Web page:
One of the things I love about living in Philadelphia is that there are a lot of colleges here, and that means a lot of math talks. I could easily fill at least half my time just attending (and navigating public transportation to get to) talks in the area. Going to good talks makes me feel connected to the world of mathematics in a way that nothing else quite does—seeing “live math” can be a little bit like seeing live music crossed with solving a puzzle, two of my favorite things. In the best of all math talks, I have to remind myself not to interrupt with loud cheers at the good parts. I take this as a sign that I chose my job well.
That said, it happens sometimes that I go to talks and find myself just not engaged for one reason or another. Maybe I had an intense day teaching and spaced out for a few crucial minutes at the beginning. Maybe I followed for the first 20 minutes and then the speaker stepped to a whole other level of specialization. Maybe the speaker is very quiet and I can’t hear what they are saying. I’m assuming this happens to you sometimes, too? However it happened, there are still 40 minutes left and you realize you have no idea what is going on. What do you do (besides play Seminar Bingo)? How do you make the most of those 40 minutes of your life?
Here are some of my strategies:
1) My first priority is not to fall asleep. So I will do anything at all not to fall asleep, even just draw circles on a piece of paper, get up and stand up at the back of the room, or leave if necessary.
2) Sometimes I start working on my own math on paper or on a computer. This can feel productive, but I honestly don’t enjoy this much because it makes me feel self-conscious and somewhat silly. It just feels weird to blatantly ignore someone who is speaking in front of me. Why am I there? If I’m really going to check out to that degree, and the room is large enough that it wouldn’t be noticed, maybe this is okay, but I might as well just slip out of the talk and work somewhere quiet. If it is a fairly small room and it is possible that the speaker can see my lack of attention, I feel like I should keep looking back up and give the appearance of following the talk, which actually feels kind of creepy and ridiculous—I feel like I’m lying if I nod and smile when I really have no clue what is going on. So maybe it is better just to commit to checking out and be obvious (though quiet) about it. Just to be clear, I don’t always think other people are being jerks when they are clearly working on something else during talks. It just feels wrong for me. However, if the room is fairly large it can still feel better than leaving the talk.
3) Sometimes I work on my own math in my head. This feels less productive than working on paper or computer, but also less silly and embarrassing. I just maintain general eye focus on the speaker while my mind wanders.
4) Sometimes I try to take lessons in style from the speaker. If they are a really good speaker, I try to figure out why I enjoy listening to them even if I don’t understand the talk. If the talk seems ineffective, I try to figure out why. Oh, maybe it’s because they never explained any of their abbreviations! Oh, wait, I think I did that in my last talk. Never again! Sometimes this study can get so interesting that I take notes, then find myself a little bit in situation 2 above, and then need to check myself and go back to 3.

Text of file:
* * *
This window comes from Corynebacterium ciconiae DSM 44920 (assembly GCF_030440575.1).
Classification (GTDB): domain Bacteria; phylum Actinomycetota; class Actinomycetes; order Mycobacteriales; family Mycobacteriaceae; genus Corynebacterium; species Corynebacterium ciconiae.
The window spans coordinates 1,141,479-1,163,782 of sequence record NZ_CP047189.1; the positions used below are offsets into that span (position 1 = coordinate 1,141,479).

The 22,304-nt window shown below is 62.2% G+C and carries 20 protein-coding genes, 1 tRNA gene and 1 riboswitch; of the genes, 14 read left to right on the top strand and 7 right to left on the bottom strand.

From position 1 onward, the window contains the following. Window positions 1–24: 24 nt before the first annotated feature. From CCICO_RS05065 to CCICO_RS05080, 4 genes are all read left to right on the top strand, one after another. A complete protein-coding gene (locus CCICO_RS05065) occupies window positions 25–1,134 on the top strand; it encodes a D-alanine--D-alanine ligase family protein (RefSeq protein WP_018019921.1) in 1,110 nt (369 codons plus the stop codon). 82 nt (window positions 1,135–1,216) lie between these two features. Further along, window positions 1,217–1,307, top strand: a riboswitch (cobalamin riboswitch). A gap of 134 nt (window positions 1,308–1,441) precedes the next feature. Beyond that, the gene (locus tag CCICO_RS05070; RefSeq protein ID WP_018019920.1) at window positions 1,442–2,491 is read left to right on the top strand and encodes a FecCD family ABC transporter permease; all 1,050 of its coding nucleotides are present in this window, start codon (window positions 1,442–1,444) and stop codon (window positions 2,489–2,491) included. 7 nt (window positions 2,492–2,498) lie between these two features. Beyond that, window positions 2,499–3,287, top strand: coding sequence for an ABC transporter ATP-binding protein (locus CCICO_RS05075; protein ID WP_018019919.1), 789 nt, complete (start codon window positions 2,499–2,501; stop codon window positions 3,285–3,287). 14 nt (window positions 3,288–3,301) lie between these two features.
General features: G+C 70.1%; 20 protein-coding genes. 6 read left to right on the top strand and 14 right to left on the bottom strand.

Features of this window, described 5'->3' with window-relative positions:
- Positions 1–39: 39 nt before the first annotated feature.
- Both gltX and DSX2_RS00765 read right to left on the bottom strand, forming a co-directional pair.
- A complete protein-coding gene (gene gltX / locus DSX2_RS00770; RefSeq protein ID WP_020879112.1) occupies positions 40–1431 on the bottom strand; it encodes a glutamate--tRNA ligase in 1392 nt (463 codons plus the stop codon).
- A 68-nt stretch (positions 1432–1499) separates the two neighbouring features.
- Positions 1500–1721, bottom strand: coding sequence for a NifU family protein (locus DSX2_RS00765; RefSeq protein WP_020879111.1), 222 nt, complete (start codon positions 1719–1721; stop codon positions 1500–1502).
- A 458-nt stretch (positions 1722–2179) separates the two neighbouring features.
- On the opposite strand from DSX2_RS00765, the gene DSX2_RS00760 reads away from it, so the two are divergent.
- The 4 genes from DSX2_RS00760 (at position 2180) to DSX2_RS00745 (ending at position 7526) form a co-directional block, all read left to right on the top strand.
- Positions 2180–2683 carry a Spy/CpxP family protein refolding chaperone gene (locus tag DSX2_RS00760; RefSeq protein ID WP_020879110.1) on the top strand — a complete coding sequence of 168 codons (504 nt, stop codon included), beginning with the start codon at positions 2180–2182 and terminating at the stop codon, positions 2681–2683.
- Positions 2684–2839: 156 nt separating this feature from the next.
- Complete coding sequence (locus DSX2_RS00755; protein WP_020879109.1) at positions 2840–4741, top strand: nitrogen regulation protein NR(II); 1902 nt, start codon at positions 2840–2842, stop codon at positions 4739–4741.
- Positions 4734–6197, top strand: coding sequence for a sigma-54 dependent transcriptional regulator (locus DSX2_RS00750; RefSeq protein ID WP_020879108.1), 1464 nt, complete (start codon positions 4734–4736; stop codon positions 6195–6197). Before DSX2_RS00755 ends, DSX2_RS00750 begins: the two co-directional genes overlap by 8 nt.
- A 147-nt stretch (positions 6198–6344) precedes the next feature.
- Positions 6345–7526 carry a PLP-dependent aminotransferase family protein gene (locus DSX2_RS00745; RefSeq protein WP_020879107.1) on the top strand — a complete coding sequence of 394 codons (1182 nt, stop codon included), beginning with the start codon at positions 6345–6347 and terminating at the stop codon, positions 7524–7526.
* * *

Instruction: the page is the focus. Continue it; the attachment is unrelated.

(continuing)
5) If the talk feels like it should be accessible, because it is for a general audience or it is close to my area, I just refocus and try to filter something, anything mathematical from the talk that I am watching. I make it a sort of game: I am a detective, what can I figure out about this story given these clues? That makes confusion less frustrating, partial understanding much more rewarding. If I have a lot of energy I will take notes and organize the information as much as I can; if not I will just listen to it as a story, look for the big picture.
Number 5 is the most satisfying, and this practice has really paid off for me a few times in the last two years. One of my projects is implementing an algorithm (mostly devised by many other people) to solve a particular equation in the group of S-units. My collaborator and I had to solve this equation to do another project, and we decided to try to generalize our code. It turns out that solving the S-unit equation shows up in a lot of other people’s work as well. In the last two years, it has happened 4 or 5 times that I find myself a bit lost in a talk, trying to get some big picture idea of what is going on, when all the sudden here comes the S-unit equation. So then I suddenly have a strong connection to this part of the material and tons of questions spring to mind. In some cases I then get to talk with the speaker about our project, and through this conversation manage to fill in the blanks that left me lost in the talk, so I learn a lot of new, very relevant math. Even if I don’t manage to talk to the speaker or totally understand their talk, I can connect my work with another general area and have a new example of how our work is valuable in the larger world! Hooray!
Every time method 5 pays off, it makes reinvesting in talks easier. But I mention 1-4 because I am being realistic—I don’t always have the energy or desire to really wring all the content out of a talk when I feel confused. So, I would really like to know—what are your seminar strategies? Thoughts on getting the most out of talks once you realize you are lost? Is it better to leave the talk or to fall asleep? What do you think about working on other stuff during a talk? Is it worth being there even if you are not paying attention?
At every university I’ve been at (which includes three grad schools and three professorships) #2 is far and away the most common approach.
I have gone to some talks knowing in advance that it’s going to be #4, because I know just how awful the speaker is and I want to experience life to the fullest. This takes a really special speaker, though.